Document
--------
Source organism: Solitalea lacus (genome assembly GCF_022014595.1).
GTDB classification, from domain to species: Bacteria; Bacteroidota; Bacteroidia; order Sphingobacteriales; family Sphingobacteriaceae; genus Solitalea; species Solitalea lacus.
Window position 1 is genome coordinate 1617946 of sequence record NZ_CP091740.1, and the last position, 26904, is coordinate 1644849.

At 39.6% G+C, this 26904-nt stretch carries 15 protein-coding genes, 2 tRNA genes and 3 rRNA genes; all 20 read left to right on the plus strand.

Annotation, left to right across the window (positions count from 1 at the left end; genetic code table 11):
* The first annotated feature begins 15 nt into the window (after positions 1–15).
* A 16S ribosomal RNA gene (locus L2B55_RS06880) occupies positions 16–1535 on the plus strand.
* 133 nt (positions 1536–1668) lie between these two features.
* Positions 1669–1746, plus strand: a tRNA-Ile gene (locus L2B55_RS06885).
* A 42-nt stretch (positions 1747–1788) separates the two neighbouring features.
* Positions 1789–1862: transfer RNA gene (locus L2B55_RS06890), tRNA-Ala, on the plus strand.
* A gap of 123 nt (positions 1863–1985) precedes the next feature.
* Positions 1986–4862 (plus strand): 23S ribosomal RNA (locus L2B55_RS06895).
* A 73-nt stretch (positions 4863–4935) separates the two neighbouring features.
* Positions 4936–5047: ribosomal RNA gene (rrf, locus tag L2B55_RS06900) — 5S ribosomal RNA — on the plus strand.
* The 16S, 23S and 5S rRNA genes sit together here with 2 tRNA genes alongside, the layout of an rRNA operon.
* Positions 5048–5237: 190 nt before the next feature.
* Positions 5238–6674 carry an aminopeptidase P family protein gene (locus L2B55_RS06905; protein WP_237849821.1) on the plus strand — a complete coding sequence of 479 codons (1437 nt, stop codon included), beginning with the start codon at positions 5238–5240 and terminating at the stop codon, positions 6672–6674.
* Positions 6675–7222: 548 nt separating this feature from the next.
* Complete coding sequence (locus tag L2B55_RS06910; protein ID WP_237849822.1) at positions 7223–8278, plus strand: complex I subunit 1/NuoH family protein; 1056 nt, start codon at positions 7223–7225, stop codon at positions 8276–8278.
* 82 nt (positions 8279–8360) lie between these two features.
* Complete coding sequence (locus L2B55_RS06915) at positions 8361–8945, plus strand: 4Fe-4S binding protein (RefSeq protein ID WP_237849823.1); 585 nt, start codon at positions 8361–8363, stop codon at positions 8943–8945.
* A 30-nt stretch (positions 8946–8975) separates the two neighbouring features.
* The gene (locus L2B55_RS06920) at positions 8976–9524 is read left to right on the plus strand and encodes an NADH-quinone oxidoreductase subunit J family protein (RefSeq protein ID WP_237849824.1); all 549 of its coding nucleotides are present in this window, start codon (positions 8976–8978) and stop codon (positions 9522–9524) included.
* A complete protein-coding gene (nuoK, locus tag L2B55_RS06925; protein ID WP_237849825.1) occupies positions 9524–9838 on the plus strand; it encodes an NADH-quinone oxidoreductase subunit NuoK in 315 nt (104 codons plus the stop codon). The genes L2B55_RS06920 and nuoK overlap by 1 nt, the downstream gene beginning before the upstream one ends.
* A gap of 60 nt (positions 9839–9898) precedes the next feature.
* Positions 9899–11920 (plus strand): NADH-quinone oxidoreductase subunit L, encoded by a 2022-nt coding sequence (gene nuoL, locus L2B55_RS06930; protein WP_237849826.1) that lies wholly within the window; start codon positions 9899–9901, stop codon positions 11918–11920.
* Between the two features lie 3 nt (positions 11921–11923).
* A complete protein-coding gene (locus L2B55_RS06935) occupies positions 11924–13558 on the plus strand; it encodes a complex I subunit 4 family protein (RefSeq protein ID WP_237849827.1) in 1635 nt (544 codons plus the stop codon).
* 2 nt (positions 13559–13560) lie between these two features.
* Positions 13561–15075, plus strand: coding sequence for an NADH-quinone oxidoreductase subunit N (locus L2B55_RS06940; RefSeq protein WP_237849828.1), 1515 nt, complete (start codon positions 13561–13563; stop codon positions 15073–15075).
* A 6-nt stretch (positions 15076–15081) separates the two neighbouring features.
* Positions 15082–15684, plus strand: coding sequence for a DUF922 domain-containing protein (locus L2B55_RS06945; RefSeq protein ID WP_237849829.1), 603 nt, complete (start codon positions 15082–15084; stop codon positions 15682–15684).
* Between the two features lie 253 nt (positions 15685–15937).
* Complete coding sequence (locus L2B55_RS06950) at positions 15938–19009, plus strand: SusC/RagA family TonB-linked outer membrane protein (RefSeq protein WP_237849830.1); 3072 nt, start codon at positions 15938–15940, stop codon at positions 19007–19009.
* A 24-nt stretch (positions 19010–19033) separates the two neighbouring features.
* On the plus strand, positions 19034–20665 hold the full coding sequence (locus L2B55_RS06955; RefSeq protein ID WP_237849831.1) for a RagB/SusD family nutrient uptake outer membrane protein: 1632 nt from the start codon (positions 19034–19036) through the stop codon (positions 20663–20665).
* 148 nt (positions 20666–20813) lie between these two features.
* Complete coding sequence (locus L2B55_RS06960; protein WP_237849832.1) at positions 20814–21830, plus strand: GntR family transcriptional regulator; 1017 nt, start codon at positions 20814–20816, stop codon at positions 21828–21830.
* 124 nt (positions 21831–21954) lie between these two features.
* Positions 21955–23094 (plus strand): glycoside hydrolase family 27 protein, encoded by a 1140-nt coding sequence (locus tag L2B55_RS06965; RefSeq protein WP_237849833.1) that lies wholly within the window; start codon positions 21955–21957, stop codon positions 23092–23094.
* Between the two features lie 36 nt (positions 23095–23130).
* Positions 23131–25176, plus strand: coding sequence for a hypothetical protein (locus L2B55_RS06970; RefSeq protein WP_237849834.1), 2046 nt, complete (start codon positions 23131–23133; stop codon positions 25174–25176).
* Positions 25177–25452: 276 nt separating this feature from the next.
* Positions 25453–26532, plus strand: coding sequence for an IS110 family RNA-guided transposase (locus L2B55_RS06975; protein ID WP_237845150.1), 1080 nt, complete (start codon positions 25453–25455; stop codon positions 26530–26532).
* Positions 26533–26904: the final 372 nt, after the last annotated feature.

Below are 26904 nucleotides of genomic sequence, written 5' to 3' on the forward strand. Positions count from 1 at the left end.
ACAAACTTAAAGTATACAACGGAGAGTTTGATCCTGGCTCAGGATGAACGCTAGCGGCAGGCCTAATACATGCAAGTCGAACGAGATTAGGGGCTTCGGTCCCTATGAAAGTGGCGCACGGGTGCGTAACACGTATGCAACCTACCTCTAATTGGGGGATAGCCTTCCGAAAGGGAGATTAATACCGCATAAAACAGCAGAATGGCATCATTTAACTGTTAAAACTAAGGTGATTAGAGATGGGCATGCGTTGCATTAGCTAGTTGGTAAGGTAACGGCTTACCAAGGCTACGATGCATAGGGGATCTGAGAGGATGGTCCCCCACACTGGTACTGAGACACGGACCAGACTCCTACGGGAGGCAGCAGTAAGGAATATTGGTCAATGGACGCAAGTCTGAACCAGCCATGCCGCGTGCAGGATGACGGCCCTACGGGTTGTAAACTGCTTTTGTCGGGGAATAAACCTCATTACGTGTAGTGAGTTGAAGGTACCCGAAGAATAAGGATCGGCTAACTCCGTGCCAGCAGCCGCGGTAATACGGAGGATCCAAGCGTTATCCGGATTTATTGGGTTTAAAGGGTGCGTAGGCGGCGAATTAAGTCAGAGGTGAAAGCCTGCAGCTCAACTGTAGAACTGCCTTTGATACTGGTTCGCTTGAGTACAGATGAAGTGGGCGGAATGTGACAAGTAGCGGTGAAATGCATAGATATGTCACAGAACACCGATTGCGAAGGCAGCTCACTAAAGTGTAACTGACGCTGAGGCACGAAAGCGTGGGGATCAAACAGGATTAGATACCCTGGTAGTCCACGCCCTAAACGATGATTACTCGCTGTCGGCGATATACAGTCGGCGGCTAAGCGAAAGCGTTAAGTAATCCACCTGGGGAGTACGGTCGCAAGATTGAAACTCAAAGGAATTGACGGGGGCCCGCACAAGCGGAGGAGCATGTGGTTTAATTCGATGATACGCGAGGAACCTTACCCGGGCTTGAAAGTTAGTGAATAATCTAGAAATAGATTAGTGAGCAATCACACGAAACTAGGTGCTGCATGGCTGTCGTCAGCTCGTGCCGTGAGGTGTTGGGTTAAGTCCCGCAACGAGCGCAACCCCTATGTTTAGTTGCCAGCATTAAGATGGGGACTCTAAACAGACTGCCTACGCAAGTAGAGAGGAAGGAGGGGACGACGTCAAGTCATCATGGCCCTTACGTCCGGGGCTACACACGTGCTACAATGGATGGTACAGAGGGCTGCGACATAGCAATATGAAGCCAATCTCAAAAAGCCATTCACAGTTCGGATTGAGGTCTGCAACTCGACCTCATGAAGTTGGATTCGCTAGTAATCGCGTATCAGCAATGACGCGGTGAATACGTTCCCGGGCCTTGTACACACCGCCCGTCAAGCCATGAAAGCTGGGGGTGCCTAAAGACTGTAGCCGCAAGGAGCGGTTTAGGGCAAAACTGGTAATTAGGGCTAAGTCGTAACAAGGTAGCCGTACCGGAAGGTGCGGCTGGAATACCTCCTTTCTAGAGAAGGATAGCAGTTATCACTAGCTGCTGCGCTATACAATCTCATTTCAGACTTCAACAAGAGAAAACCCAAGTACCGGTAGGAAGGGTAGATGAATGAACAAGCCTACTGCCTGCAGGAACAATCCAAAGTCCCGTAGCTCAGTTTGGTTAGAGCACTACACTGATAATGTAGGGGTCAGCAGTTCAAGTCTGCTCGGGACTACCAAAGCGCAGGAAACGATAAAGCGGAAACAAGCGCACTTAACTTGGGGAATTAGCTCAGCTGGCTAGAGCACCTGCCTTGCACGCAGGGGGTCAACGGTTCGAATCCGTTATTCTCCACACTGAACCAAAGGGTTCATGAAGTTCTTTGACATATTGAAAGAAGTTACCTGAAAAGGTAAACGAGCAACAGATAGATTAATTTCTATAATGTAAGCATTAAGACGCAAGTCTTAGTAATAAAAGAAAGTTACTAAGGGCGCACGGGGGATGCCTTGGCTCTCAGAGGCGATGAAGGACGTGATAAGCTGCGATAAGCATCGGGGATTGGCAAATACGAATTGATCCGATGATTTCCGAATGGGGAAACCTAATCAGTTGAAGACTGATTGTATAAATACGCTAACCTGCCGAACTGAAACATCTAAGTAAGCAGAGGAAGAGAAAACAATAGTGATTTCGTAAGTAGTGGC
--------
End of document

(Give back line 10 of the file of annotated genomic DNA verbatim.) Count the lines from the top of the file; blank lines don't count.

* A 42-nt stretch (positions 1747–1788) separates the two neighbouring features.